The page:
Last year’s YouTube-hosted Eagle Cam feed had advertising also provided by YouTube, which the city opted in to, according to Kenai information technology manager Dan Castimore. Castimore did not know precisely how much the city had made in YouTube advertising last summer, but said it was less than $100 — the amount at which YouTube sends a check for advertising earnings, which the city hasn’t yet received.

Kenai administrators and their partners in the Kenai Chamber of Commerce haven’t decided where the Eagle Cam will be hosted next summer, nor the details of the advertising arrangements — questions that Ostrander said he and Kenai Chamber of Commerce President Johna Beech would plan in a meeting on Friday. Though local promotion is the Eagle Cam’s goal, Ostrander said the advertising opportunities wouldn’t be limited to local businesses.

“What was envisioned is that the advertising will be offered virtually to anyone,” Ostrander said. “The thing about the Eagle Cam is you’ll get viewership from all around the world, so really your advertising opportunities are limitless. I don’t think we need to limit the advertising opportunities there. Ultimately the objective of the Eagle Cam is to bring internet traffic to the Chamber’s website, and the city’s website — one or the other, or both — and while the visitor’s there, they find out more things about our area, become interested in visiting or locating a business here. It’s about generating interest in Kenai, but the advertising component, really there’s no limit, because it’s going to be so expansive.”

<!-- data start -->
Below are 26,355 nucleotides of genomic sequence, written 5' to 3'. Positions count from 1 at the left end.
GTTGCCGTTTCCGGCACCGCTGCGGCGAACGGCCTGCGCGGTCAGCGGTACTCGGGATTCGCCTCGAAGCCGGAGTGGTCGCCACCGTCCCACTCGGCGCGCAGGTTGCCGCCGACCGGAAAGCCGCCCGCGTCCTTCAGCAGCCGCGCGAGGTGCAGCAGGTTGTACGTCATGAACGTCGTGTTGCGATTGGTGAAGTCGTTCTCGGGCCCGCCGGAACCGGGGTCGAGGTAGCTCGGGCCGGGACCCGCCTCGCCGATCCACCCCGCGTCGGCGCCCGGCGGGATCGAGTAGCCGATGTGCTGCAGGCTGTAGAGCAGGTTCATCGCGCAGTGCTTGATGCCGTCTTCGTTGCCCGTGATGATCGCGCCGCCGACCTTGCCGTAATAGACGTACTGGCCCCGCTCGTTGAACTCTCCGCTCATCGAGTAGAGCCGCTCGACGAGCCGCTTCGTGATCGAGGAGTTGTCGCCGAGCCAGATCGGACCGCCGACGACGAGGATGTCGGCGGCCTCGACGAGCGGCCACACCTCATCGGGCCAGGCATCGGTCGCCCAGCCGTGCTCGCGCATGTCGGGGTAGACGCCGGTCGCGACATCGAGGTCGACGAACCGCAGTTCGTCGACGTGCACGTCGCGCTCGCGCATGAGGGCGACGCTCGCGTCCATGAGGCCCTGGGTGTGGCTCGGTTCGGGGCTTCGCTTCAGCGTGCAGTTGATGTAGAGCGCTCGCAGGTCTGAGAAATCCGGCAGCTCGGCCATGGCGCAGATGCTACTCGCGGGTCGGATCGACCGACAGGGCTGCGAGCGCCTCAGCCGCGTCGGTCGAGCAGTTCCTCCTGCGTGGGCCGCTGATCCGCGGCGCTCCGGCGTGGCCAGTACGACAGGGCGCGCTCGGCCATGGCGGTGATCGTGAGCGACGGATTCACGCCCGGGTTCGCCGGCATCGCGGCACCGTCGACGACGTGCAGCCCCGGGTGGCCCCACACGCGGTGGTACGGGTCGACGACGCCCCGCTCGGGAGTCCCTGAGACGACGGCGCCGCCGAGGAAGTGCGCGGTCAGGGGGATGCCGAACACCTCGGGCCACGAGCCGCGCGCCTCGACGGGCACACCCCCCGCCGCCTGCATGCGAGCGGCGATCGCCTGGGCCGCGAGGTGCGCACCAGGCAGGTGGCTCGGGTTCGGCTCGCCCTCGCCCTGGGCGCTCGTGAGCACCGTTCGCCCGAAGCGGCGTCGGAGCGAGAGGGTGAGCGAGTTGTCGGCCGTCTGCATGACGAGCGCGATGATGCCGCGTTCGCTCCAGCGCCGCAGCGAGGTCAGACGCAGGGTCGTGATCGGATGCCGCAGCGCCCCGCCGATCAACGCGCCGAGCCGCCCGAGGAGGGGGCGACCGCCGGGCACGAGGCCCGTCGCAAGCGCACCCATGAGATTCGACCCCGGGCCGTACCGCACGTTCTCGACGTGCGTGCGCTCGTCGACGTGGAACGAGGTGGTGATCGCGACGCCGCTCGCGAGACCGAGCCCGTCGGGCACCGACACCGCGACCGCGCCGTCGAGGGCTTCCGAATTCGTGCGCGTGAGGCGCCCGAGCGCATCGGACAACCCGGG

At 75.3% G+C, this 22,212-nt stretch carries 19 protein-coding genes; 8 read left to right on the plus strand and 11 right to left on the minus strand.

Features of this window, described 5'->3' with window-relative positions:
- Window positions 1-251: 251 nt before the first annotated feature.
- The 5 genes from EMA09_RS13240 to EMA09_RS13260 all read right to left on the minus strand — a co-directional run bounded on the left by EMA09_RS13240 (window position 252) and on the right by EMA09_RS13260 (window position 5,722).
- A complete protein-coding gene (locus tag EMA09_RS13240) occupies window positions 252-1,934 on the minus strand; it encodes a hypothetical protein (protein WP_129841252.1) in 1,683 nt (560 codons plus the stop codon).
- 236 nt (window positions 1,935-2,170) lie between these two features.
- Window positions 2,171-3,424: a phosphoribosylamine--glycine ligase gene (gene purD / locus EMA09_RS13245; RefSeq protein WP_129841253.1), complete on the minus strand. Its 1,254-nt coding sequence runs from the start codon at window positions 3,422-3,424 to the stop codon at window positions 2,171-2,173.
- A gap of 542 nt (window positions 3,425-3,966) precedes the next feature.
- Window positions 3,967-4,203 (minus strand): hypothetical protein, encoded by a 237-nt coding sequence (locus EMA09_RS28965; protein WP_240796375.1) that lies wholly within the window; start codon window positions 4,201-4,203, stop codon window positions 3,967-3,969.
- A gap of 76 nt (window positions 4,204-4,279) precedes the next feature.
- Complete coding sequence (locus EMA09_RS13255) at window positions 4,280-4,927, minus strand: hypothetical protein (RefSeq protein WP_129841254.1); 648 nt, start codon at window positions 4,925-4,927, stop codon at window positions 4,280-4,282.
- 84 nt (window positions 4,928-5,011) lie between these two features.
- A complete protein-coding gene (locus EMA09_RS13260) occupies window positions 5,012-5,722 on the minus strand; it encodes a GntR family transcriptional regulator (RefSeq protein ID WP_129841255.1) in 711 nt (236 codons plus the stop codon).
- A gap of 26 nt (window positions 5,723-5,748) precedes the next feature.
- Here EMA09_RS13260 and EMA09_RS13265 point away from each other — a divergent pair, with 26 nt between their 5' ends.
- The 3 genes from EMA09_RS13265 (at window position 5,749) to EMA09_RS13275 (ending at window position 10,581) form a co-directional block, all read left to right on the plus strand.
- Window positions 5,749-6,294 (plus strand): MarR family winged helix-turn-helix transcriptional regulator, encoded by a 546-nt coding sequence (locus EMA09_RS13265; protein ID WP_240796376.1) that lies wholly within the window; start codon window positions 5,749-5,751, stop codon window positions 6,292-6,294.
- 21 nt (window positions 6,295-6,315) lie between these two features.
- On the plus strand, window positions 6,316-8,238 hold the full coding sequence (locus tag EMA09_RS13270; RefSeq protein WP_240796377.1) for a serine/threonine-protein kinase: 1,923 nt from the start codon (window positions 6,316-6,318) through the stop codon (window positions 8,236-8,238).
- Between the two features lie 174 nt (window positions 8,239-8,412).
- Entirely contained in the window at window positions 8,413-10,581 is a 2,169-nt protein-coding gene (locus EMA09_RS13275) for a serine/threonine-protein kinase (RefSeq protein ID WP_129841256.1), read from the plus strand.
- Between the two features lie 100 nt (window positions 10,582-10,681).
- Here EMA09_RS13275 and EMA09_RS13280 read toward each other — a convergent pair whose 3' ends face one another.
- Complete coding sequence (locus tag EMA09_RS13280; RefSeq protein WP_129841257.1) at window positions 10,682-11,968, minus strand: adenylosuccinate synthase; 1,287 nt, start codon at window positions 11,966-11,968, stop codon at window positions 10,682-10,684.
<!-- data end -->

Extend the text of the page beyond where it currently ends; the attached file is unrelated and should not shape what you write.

The Eagle Cam may be displayed on a blog that Kenai and the Chamber are planning to build, Beech said, where bird experts could write about the behavior of the nesting eagles and answer questions from viewers. Recruiting qualified writers for the blog is another future task.

“We are going to reach out to the Kenai Peninsula birding club, and we’re going to reach out to the (Kenai National) Wildlife Refuge — people that are knowlegable in regards to birding and eagles,” Beech said.

Reach Ben Boettger at bboettger@peninsulaclarion.com.

More in News

Alaska Department of Fish and Game logo. (Graphic by Jake Dye/Peninsula Clarion)
Board of Fisheries approves Kenai River king salmon action plan

The plan adds bait restrictions for in-river fisheries, doubles the sport bag limit for sockeye salmon, and adds a swath of restrictions to the commercial setnet fishery

The Kenai Municipal Airport is seen on Friday, Oct. 6, 2023. (Jake Dye/Peninsula Clarion)
New Grant Aviation planes to double service’s flight capacity

The first of two Cessna 208B EX Grand Caravans will start transporting passengers on Monday